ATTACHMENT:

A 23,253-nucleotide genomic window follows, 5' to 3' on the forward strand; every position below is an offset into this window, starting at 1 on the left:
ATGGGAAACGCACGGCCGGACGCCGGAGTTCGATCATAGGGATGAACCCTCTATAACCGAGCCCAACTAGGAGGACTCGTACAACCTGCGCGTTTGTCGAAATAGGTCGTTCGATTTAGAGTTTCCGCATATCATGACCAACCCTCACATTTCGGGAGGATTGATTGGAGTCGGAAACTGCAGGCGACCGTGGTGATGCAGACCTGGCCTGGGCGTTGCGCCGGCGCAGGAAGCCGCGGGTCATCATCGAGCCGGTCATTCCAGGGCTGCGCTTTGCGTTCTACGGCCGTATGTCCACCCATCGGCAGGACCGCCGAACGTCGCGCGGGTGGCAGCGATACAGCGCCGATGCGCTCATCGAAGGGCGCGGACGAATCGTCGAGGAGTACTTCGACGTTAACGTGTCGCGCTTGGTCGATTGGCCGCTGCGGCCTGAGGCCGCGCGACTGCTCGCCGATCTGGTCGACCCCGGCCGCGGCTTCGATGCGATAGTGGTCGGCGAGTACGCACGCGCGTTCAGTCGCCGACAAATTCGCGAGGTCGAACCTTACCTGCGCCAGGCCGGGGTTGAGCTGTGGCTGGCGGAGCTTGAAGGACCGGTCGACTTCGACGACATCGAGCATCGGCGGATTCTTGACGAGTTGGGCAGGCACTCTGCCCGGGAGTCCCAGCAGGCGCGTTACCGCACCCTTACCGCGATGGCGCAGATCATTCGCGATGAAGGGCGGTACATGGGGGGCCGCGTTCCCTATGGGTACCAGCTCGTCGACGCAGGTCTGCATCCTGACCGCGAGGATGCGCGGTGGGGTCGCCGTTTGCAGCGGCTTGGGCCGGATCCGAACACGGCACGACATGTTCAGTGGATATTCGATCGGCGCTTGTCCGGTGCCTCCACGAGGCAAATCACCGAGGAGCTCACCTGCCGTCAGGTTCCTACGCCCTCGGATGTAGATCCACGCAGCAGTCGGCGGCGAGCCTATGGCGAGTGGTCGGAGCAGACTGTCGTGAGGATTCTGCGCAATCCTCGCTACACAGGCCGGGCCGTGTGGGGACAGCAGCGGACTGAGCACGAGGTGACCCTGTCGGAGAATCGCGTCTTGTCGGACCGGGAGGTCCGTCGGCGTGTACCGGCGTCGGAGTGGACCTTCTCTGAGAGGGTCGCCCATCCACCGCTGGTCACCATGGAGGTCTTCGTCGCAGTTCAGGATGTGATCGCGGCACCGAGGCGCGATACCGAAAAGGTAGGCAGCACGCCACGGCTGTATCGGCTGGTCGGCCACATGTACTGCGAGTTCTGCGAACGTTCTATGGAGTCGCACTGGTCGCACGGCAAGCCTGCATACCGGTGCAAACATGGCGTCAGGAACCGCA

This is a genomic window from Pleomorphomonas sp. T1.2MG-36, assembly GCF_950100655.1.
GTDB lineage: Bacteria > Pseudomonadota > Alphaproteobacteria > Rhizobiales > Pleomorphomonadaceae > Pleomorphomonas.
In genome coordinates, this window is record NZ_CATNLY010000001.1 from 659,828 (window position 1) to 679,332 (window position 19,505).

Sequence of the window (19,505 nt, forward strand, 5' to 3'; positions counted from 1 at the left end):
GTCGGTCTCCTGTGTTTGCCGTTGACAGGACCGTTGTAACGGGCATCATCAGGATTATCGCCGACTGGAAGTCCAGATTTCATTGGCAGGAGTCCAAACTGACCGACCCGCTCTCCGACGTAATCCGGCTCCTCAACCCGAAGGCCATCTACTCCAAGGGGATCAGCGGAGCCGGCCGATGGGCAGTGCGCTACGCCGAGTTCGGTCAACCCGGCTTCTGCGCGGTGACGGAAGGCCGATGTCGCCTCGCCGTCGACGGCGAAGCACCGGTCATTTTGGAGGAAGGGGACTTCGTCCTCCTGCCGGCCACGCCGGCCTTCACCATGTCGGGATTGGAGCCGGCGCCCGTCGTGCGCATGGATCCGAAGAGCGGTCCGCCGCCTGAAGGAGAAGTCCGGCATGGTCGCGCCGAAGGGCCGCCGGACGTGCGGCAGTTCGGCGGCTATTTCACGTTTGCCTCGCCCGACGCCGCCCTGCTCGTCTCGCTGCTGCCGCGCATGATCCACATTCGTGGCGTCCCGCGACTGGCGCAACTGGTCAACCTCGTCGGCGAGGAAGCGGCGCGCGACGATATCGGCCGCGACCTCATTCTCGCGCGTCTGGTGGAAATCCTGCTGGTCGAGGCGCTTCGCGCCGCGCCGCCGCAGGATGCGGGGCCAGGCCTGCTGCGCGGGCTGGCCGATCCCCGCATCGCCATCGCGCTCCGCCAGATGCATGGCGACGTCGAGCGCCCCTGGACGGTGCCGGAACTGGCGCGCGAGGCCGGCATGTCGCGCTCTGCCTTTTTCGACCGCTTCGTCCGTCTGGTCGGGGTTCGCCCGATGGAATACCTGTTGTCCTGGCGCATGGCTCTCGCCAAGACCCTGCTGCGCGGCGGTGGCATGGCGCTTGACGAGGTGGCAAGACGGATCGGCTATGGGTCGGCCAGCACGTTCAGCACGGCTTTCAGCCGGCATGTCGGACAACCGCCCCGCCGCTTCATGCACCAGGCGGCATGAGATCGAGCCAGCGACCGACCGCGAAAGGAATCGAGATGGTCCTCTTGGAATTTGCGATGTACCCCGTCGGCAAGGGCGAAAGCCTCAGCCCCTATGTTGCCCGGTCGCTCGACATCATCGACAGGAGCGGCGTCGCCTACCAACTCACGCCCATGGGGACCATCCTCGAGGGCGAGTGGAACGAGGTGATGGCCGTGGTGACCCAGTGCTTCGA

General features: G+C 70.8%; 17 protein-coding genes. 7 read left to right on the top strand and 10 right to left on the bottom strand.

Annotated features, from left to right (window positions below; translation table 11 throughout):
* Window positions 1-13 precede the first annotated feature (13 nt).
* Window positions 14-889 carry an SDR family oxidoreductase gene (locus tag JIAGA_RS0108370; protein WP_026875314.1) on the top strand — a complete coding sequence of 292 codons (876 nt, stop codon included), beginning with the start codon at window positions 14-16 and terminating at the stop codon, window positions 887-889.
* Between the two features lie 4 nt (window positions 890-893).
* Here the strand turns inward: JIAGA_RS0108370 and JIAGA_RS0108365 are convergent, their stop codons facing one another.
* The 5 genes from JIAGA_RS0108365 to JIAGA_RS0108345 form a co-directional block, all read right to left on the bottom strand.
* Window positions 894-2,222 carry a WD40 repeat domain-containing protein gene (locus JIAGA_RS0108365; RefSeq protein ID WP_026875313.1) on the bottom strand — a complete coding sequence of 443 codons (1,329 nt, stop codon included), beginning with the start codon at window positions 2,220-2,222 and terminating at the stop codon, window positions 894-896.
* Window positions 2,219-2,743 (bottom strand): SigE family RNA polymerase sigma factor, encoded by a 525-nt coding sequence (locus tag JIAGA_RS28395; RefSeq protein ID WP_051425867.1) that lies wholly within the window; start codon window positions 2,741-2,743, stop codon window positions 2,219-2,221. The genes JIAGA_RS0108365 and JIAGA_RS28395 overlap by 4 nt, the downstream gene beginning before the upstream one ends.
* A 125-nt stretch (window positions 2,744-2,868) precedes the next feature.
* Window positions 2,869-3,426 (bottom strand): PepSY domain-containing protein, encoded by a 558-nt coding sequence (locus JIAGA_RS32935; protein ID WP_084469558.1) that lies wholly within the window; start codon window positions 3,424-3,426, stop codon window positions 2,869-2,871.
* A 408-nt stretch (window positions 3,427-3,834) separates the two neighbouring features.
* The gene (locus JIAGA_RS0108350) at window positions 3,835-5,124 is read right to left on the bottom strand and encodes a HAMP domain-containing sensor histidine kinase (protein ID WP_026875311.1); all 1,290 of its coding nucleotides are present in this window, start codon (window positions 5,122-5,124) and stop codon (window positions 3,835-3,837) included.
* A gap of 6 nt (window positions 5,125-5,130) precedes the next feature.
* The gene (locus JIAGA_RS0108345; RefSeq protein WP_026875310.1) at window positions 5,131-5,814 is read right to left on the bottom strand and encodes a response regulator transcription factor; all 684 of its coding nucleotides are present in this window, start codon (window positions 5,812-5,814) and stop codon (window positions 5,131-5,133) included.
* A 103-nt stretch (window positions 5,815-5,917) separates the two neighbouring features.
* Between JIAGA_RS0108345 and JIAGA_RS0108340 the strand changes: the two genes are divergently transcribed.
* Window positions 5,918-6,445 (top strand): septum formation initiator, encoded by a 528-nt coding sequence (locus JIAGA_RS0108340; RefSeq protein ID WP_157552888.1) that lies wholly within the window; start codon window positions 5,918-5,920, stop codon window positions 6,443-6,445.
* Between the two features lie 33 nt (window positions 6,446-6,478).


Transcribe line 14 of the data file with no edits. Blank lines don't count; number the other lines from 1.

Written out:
* The 5 genes from JIAGA_RS0108365 to JIAGA_RS0108345 form a co-directional block, all read right to left on the bottom strand.